WASHINGTON, DC -- In an effort to improve mental health services for young people and prevent youth suicides, U.S. Senators Jack Reed (D-RI) and Lisa Murkowski (R-AK) today introduced the Garrett Lee Smith Memorial Act Reauthorization.
The reauthorization will help improve access to counseling for at-risk teens and promote the development of statewide suicide early intervention and prevention strategies. It will also increase federal funding for competitive grants to help states, colleges, universities, and tribes improve mental and behavioral health counseling services. Overall, the bill authorizes the federal government to award up to $44 million annually to help states and non-profit institutions prevent youth suicide.
Suicide is now the second leading cause of death for adolescents and young adults age 10 to 24 – up from the third leading cause of death in this population just a few years ago – and results in 4,800 lives lost each year, according to the Centers for Disease Control and Prevention. Additionally, the CDC reports that 157,000 young adults in this age group are treated for self-inflicted injuries annually, often as the result of a failed suicide attempt.
“The horrific mass shootings we’ve seen at schools across the country shows that more work must be done to address the mental and behavioral health of children and young adults before they hurt themselves and others. Many young people have a treatable mental illnesses, but they don't get the help they need. This bill provides critical resources for prevention and outreach programs to help reach at-risk youth before it is too late,” said Senator Jack Reed, who noted that in Rhode Island there are more than twice as many suicides as homicides. “Schools, colleges, and universities are on the front lines of preventing youth suicide and this bill will help provide them with additional resources to diagnose and treat our young people, as well as improve access to care by supporting the training of more qualified mental health professionals.”
“Far too many young Alaskan lives are lost in the epidemic of youth suicide, and the statistics are worst in our rural areas,” said Senator Lisa Murkowski. “When our young people are in despair and get to a certain point, they make a mistaken decision to take their own lives. We owe it to them and to our nation’s future to cast the net upstream and stop them along the way, listen to them and help them overcome their frustrations in a constructive way to stop the cycle and provide a better example to their peers.”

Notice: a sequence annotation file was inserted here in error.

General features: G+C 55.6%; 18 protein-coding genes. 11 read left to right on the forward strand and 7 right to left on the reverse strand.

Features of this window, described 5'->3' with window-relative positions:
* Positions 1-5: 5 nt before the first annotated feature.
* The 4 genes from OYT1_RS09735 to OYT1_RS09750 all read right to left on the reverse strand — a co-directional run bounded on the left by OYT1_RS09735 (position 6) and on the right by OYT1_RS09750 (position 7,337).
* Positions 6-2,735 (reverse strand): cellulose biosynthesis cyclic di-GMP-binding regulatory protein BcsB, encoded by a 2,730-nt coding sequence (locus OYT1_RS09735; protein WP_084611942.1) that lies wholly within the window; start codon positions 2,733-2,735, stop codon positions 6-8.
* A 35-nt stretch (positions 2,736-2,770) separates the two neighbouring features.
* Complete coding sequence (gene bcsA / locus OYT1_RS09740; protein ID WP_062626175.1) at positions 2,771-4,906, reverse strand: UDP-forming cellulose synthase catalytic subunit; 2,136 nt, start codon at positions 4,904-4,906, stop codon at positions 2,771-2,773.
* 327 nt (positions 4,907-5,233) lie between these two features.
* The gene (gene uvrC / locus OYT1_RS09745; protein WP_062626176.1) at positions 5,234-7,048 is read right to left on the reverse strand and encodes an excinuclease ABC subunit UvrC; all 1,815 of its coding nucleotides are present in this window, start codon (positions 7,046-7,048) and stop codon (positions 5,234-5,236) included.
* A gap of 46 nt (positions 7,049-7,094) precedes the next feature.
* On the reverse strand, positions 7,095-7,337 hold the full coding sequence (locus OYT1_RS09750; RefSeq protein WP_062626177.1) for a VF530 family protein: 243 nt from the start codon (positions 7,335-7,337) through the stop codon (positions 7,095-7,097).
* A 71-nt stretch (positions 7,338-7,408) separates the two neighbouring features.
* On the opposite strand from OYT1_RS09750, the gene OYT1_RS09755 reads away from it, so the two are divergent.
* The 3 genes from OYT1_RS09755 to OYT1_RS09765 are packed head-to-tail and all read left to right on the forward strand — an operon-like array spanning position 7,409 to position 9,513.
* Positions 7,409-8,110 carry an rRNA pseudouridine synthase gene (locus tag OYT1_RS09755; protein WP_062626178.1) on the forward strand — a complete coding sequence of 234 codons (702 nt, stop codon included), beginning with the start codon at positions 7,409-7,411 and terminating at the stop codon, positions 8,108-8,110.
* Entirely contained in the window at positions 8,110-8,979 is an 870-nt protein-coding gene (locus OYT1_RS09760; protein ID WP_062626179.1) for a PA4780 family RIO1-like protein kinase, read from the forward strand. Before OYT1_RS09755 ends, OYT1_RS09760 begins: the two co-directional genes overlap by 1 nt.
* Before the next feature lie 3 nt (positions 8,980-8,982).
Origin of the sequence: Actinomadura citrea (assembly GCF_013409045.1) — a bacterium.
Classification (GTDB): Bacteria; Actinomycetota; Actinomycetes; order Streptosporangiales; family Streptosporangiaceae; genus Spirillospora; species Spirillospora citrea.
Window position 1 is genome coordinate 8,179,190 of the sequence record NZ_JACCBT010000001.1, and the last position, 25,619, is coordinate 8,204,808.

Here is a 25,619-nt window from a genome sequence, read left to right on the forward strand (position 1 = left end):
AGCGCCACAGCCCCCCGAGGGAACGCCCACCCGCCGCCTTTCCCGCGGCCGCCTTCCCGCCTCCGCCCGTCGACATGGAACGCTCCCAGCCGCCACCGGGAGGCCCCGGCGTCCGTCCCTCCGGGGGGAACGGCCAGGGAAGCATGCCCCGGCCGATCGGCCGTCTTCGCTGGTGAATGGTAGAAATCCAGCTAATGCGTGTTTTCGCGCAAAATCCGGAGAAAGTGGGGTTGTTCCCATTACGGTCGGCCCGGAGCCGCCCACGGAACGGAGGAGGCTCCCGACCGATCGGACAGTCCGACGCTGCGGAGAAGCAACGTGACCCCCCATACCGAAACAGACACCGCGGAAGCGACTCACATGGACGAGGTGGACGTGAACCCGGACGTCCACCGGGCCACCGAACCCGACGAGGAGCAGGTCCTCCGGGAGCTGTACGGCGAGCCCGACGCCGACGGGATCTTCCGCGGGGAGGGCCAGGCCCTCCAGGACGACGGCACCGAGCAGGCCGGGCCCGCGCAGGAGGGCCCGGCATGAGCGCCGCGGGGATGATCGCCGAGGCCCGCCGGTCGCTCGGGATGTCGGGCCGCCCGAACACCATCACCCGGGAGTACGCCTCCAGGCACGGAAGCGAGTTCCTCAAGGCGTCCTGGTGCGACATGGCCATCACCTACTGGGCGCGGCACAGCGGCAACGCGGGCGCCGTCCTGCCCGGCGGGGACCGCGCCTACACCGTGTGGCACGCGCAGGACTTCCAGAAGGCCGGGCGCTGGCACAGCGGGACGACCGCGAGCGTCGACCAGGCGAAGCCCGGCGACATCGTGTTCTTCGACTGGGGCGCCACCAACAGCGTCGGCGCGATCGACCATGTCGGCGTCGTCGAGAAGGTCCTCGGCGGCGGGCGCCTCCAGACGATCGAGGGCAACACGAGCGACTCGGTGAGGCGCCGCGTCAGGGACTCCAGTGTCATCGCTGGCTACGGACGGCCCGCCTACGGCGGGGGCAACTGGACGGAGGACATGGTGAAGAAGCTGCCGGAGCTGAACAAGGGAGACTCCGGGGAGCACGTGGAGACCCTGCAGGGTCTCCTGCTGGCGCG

The Garrett Lee Smith Memorial Act Reauthorization is also cosponsored by U.S. Senators Dick Durbin (D-IL), Susan Collins (R-ME), Tom Udall (D-NM), Patty Murray (D-WA), Frank Lautenberg (D-NJ), Richard Blumenthal (D-CT), Christopher Coons (D-DE), Amy Klobuchar (D-MN), and Debbie Stabenow (D-MI).
The federally-funded National Suicide Prevention Lifeline -- 1-800-273-TALK (8255) -- is a national network of more than 140 suicide prevention crisis centers around the United States which operates a free, 24-hour hotline available to anyone in suicidal crisis or emotional distress.
The reauthorization bill is named for then-Senator Gordon Smith's (R-OR) 22-year old son, Garrett, who was a student at Utah Valley University when he took his own life in September of 2003. Gordon Smith authored the original bill and has championed suicide prevention and mental health initiatives.
Specifically, the Garrett Lee Smith Memorial Act Reauthorization would continue the following efforts:
The Suicide Prevention Resource Center
Ensures grantees receive appropriate information, training, and technical assistance on:
• Developing and implementing cost-effective early intervention programs;
• Identifying and understanding the causes and associated risk factors for suicide;
• Surveying suicidal behavior and nonfatal suicide attempts; and
• Evaluating and disseminating outcomes and best practices of mental health and substance use disorder services.
The reauthorization would extend the current $5 million authorization annually through fiscal year (FY) 2018.
Youth Suicide Intervention and Prevention Strategy Grants to States and Tribes
Provides States and Tribes/Tribal organizations the authorization to develop and implement:
• Early intervention, assessment, and treatment services;
• Information and awareness campaigns;
• Evaluations of intervention and prevention practices and strategies;
• Training programs for providers and child care professionals;
The reauthorization would increase the authorization from $30 million to $32 million annually through FY18.
Mental Health and Substance Use Disorder Services and Outreach on Campus
Enables colleges and universities to prevent youth suicide by authorizing:
• Educational and outreach activities on suicide prevention;
• The development and implementation of evidence-based and emerging best practices;
• The provision of mental health and substance use disorder services, including prevention, promotion of mental health, and voluntary screening; and
• The employment and training of personnel.
The reauthorization would increase the authorization from $5 million to $7 million annually through FY18.